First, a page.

Opinion: Let the pandemic kill corporate higher ed

Caleb Owens HeadshotXander Opiyo/THE REVIEW


You have, by now, probably read a number of optimistic predictions about what will follow the current crisis. Prefaced by the (irrationally, though comfortingly) hopeful clause of “when this ends,” pundits of all stripes have been envisioning a better post-pandemic future, one with improved public healthcare, universal base income, more generous leave policies and a general prioritization of the common good.

I hope they’re right. But in one arena — higher education — uncertainty about the new future continues to abound. As profit-minded corporate “innovators” grow giddy at the opportunity to sell their “educational technologies,” and as some welcome the era of online “learning,” professors despair that these changes will stick, and that classroom instruction is beginning its descent into digital death. Students anxiously await word on refunds, both for the now-clearly-unjustifiable costs of housing, as well as now-online instruction they know will be necessarily inferior. Small liberal arts schools, who actually respect their students, may well shutter permanently, while corporate behemoths such as the University of Delaware, who don’t, will reap the spoils.

Perhaps. Here, however, I’d like to express some cautious optimism that a better system of higher education might emerge from all of this, and explore how a system currently corrupt beyond repair might be rebuilt from the coming rubble.

First, that system.

The core of everything wrong with this university and so many others concerns its “corporate” structure. What does this mean, exactly? As the university itself will tell you each time it attempts to evade public transparency, this institution of learning, like most others, is run “like a corporation.” We have a board, comprising people with neither expertise in nor commitment to public education. We have lobbyists, who hang out in Dover and D.C. to ensure that the university continues to make more money. Like all other corporations, we have propaganda organs (UDaily) and a department (The Office of Communications and Marketing) devoted to regulating speech that might be bad for our brand.

In short, it means everything here — you included — is reducible to dollar signs.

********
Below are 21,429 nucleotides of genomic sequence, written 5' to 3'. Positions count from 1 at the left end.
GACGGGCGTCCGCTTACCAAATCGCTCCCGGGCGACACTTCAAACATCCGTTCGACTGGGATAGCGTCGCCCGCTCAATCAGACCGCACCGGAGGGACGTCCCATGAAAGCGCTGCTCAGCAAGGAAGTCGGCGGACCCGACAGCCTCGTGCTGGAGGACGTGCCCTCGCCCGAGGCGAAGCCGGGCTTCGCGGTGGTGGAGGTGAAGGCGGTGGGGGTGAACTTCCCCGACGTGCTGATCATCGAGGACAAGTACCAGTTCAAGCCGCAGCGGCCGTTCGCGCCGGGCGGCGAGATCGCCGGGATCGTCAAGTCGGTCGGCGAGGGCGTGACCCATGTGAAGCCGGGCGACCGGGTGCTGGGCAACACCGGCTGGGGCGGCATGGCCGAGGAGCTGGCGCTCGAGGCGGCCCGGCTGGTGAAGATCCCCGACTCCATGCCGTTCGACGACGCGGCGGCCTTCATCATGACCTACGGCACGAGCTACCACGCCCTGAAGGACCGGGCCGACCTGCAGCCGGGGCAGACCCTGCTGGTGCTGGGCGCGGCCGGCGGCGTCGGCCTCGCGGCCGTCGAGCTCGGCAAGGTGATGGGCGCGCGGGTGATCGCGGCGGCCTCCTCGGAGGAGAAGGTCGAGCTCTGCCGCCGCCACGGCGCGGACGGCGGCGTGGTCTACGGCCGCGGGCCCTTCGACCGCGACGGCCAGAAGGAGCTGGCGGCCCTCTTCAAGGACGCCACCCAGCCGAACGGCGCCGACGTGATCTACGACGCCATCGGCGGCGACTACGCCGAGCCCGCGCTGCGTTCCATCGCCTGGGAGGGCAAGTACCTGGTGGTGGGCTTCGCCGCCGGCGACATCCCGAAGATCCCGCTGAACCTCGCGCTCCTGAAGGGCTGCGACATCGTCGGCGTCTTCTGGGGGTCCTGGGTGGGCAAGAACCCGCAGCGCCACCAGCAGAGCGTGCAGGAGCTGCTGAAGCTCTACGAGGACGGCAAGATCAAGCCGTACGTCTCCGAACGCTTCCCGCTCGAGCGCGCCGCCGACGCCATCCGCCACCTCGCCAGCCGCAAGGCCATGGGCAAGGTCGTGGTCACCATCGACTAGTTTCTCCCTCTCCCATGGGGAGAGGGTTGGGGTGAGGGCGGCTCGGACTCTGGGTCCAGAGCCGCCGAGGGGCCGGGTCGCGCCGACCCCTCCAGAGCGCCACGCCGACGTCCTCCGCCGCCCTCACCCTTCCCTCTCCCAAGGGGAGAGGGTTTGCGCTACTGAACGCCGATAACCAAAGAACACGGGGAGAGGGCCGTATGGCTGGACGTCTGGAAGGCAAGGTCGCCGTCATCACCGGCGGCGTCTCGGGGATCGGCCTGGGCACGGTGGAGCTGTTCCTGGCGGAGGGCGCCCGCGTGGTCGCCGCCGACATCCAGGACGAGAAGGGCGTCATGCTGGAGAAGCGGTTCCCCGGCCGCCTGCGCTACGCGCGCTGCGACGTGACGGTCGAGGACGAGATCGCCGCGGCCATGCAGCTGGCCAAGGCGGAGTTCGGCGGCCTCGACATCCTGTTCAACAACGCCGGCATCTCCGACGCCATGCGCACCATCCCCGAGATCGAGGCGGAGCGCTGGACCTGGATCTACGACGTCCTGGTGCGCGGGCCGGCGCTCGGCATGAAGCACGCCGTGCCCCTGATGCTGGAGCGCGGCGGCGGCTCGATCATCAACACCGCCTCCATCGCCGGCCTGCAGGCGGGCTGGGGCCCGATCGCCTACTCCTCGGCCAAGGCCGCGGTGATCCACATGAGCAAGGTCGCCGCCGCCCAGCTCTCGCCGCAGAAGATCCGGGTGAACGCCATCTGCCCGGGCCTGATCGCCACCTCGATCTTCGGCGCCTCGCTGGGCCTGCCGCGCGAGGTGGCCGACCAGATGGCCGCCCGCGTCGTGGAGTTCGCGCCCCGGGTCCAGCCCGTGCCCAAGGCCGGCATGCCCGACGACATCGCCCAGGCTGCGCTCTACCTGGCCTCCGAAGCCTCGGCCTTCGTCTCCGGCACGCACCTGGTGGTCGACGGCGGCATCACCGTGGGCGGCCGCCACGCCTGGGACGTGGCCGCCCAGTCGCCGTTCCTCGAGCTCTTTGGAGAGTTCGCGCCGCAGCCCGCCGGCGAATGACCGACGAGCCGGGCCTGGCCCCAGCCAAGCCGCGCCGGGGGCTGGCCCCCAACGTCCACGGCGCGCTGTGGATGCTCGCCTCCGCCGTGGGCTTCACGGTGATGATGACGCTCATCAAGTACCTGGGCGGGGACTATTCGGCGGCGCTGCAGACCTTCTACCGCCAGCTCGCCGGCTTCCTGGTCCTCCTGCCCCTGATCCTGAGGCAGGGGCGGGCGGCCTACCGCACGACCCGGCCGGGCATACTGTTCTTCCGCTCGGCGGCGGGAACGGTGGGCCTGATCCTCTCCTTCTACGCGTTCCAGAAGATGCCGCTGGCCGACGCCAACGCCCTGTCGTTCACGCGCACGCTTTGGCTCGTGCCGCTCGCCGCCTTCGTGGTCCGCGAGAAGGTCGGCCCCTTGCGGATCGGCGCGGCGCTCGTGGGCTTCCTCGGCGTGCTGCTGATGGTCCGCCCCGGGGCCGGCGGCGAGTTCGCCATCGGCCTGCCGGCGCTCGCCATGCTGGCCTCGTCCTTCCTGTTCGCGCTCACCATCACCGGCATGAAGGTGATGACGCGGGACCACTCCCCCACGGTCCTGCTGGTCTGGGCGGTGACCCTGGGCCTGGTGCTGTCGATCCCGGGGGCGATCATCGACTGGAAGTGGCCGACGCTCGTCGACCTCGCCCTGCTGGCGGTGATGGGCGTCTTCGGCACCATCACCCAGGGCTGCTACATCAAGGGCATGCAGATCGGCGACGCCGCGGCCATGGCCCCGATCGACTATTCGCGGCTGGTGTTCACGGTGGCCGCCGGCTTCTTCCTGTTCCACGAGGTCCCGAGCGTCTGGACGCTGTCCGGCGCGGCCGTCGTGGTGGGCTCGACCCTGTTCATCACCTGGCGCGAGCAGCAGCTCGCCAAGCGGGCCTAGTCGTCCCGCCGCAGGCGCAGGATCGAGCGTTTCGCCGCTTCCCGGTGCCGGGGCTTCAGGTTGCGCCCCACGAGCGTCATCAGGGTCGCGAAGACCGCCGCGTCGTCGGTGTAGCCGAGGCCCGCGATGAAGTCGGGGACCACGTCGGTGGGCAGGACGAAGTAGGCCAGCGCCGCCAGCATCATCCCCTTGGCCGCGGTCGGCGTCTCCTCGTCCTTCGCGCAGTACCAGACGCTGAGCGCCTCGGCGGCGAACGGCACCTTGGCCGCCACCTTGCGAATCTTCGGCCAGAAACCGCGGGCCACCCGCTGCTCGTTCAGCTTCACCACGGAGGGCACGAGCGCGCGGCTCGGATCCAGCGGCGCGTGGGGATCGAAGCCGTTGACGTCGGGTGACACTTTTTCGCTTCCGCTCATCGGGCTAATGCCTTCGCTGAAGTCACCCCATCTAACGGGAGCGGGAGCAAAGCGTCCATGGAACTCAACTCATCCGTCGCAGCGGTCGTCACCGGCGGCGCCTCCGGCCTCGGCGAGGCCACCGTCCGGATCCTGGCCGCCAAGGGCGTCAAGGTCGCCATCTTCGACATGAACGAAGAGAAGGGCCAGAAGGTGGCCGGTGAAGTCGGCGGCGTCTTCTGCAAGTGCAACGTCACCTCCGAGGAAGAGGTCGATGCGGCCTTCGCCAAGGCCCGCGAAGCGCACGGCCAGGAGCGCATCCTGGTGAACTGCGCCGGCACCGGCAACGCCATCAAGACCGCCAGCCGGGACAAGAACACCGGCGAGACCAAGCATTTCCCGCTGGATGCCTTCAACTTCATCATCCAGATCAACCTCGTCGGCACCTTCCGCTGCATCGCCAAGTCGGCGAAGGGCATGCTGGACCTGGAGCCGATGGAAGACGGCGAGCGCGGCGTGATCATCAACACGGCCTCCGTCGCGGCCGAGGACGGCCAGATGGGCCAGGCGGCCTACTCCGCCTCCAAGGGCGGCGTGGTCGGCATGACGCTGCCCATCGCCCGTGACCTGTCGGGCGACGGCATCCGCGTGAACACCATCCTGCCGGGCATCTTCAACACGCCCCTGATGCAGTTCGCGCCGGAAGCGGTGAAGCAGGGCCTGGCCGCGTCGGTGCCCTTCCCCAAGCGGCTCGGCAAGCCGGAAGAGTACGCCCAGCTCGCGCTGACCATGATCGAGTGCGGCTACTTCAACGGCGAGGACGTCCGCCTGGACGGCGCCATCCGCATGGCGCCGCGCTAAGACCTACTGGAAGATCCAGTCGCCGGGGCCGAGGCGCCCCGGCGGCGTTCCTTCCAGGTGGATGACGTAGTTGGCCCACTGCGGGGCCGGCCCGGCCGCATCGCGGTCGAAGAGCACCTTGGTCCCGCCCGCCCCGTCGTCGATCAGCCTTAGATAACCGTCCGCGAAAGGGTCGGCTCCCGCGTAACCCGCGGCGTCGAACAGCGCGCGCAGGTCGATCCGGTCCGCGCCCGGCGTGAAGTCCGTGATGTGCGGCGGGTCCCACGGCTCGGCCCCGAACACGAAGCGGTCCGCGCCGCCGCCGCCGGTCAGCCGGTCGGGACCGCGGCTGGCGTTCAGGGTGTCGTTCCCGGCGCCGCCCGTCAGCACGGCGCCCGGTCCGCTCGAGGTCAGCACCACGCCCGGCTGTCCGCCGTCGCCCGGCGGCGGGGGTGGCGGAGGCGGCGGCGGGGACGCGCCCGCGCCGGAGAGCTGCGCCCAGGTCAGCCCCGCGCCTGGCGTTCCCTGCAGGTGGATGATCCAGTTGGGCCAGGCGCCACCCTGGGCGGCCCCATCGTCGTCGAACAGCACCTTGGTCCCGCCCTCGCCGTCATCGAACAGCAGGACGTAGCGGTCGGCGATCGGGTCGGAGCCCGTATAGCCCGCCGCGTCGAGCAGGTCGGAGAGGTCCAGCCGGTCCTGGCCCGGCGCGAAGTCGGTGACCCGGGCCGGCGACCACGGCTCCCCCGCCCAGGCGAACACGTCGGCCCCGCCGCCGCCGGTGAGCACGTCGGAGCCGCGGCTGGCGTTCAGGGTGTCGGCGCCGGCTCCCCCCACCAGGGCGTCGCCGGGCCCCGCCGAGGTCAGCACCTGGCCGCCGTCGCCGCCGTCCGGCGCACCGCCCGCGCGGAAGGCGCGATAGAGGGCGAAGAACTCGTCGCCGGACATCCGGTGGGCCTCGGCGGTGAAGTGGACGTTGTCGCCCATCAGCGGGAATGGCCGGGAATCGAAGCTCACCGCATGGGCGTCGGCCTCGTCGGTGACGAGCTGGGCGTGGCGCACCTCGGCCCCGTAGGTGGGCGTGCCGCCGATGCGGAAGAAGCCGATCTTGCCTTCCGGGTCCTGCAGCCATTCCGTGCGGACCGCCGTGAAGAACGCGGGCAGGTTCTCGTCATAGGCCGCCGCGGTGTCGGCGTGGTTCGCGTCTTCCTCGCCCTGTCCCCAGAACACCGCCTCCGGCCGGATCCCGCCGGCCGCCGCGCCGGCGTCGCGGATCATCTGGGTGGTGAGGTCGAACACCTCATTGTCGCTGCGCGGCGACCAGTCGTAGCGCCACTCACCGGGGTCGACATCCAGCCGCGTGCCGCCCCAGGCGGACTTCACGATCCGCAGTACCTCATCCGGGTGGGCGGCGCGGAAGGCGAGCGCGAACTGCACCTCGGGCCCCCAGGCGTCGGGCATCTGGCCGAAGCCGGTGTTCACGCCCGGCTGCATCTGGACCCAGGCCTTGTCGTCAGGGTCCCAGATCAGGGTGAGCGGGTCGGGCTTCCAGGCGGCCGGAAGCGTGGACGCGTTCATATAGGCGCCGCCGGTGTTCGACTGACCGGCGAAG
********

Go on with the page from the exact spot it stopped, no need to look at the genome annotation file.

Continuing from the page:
We treat people as commodities, robbing them of tens of thousands of dollars and working to sedate them — whether with fancy dorms, dining halls, gyms or tacit encouragements to get sloshed every night — under vague and misleading assurances of post-graduation prosperity. Other victims of the corporate structure, found everywhere from labs to Faculty Senate meetings, compromise their principles daily to secure needed funding or guarantee their own success on the tenure track, the specter of underemployed alternatives haunting their every movement.

If you’re just now waking up, welcome to our Brave New World.

This setup thoroughly corrupts every facet of university life, and stands in diametric opposition to the now-empty ideals the university touts. Students become sources of revenue, rather than people with dignity, and so are baited and kept around with shiny new buildings and ever-diminishing standards. The administration, rather than protecting student speech and cultivating a robust and critical campus culture, aims to suppress it at every turn (just check my inbox!). For students and faculty, research programs are guided by market incentives rather than knowledge, and faculty are hired on the same bases (but rarely as full-time employees!).

Graduate students, rather than being treated and trained as tomorrow’s leaders of the academy, are instead seen as cheap and inexhaustible teachers’ assistants and lab labor. A multimillion industry is built atop the empty jargonized bullshit so foundational to the Division of Student life — with its platitudes about “engagement” and “campus life” — and armies of mental health professionals and their related programming profit from the depression and anxiety this system is designed to produce in students, far from home and stuck in an social and economic pressure cooker. These same conditions often prevent students from speaking out in protest, the potential costs too steep.